The enemy of my enemy is my friend
The introduction of a human outpost in lands occupied by wood elves might bring the two civilized races into conflict. A hobgoblin captain offers to ally his troops with the new arrivals. The hobgoblins, being lawful in alignment and martial in character, seem to have — at least on the surface — more in common with the human settlers than the chaotic, fey-inspired wood elves. And the hobgoblin captain looks to exploit that, especially after a mishap between humans and elves escalates things. The hobgoblin captain has an ulterior — evil — motive, to be sure, and actions that appear aggressive by the elves are clearly misunderstood. Having the PCs unweave this tangle of conflict can be quite a challenge. Is the PCs greatest fear — a hobgoblin alliance — simply letting a wolf guard the hen house?
Squatters rights! Hey, we were here first!
The outpost wasn’t the first human habitation in the region. What about those scattered pioneers who were hacking their own living out of the woods? They may resent the appearance of a fort. Is their desire to live away from civilization sincere, or do they harbor their own wicked intentions?
Wicked men with wicked designs
A small fortress of black stone that’s well defended is home to an unscrupulous cabal of wizards with fanatical followers. Perhaps they’ve even gained sway over tribes of monstrous creatures, say bugbears or kobolds. They’ve gained a foothold in the hills, where a lot of creatures of an evil bent live. Can the wizards be stopped? Can the fortress be infiltrated? What dark evil is being harbored, or possibly, constructed, underneath the dark tower?
A word about weather
A GM should be evocative in descriptions of the natural landscape, and everyday weather is a part of that. Make sure the PCs experience all the extremes of temperature and precipitation that can exist in the locale.
However, the GM should reserve only one instance in a campaign where the effects of weather are so powerful they have a mechanical effect on game play. This is to make it particularly memorable.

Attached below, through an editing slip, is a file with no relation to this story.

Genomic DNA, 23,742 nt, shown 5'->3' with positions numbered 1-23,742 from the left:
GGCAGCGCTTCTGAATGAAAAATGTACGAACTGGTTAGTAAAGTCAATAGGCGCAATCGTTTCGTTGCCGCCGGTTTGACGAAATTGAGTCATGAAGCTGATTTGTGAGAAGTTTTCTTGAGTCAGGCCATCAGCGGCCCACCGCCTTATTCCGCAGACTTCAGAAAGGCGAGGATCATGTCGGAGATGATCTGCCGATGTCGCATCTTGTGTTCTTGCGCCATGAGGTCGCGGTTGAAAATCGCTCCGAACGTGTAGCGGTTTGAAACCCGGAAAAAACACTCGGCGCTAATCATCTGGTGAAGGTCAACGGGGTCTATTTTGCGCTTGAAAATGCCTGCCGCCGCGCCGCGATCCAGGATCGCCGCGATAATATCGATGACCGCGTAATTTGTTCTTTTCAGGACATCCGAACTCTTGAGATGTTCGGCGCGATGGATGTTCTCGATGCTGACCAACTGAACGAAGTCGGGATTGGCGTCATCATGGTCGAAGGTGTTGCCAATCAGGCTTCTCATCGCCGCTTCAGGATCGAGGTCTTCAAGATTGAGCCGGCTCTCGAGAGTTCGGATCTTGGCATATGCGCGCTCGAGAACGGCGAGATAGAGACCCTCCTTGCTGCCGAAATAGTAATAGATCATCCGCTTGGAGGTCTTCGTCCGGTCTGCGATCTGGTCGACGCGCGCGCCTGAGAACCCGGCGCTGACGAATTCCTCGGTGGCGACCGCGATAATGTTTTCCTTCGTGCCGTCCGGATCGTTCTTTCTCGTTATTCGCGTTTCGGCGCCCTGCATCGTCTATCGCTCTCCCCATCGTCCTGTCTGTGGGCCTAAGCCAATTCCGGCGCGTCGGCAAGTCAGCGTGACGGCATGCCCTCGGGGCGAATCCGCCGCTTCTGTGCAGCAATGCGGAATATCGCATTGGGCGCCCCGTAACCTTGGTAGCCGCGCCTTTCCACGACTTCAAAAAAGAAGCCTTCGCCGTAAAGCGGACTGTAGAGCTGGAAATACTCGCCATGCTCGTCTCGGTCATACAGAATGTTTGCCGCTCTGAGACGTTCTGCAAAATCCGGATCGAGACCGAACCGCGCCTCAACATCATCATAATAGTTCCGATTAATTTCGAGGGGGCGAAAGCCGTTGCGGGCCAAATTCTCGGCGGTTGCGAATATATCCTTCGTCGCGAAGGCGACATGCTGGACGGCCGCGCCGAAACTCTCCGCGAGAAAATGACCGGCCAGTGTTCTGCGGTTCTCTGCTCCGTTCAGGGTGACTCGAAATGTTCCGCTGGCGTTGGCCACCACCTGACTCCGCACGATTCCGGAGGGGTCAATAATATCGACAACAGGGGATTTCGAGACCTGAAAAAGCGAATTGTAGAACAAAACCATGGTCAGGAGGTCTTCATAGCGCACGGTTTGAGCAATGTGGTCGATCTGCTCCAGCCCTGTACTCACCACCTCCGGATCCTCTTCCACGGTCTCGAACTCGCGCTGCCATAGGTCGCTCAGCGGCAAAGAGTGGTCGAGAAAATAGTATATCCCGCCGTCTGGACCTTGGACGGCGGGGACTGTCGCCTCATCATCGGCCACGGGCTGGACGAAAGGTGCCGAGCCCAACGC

This special occurrence could be a particularly powerful storm, and feature a powerful encounter. Save that driving sleet storm of hail and icy rain for the showdown with the green dragon or the swirl of tornado-spawning thunderstorm for the time the PCs confront the renegade tiefling warlock and her band of hill giants.
A published road map
Solid examples of published materials that provide road maps to frontier campaigns, if a GM needs an outline to work from:
- Dungeons and Dragons Expert Rulebook, c 1983 TSR (Frank Mentzer revision), which uses the environs around the frontier town of Threshold as adventuring locales, including two pages of suggested wilderness adventures.
- Conquest of Bloodsworn Vale, c 2007 Paizo Publishing (3.5 OGL), by Jason Bulmahn, which provides a series of progressively more challenging encounters for PCs trying to pacify the forested regions around Fort Thorn, an outpost under the command of Sir Tolgrith.
- Silver Marches, c 2002 Wizards of the Coast, by Ed Greenwood and Jason Carl, which includes four adventures intended to facilitate wilderness exploration and play.
Another useful resource is the GameMastery Guide, c. 2010 Paizo Publishing (Pathfinder rpg), which in addition to a section on creating a campaign guide has eight pages devoted to wilderness adventuring and tables listing encounters by terrain. Likewise, the Dungeon Master’s Guide for D&D fifth edition has charts and suggestions scattered throughout on wilderness campaigns.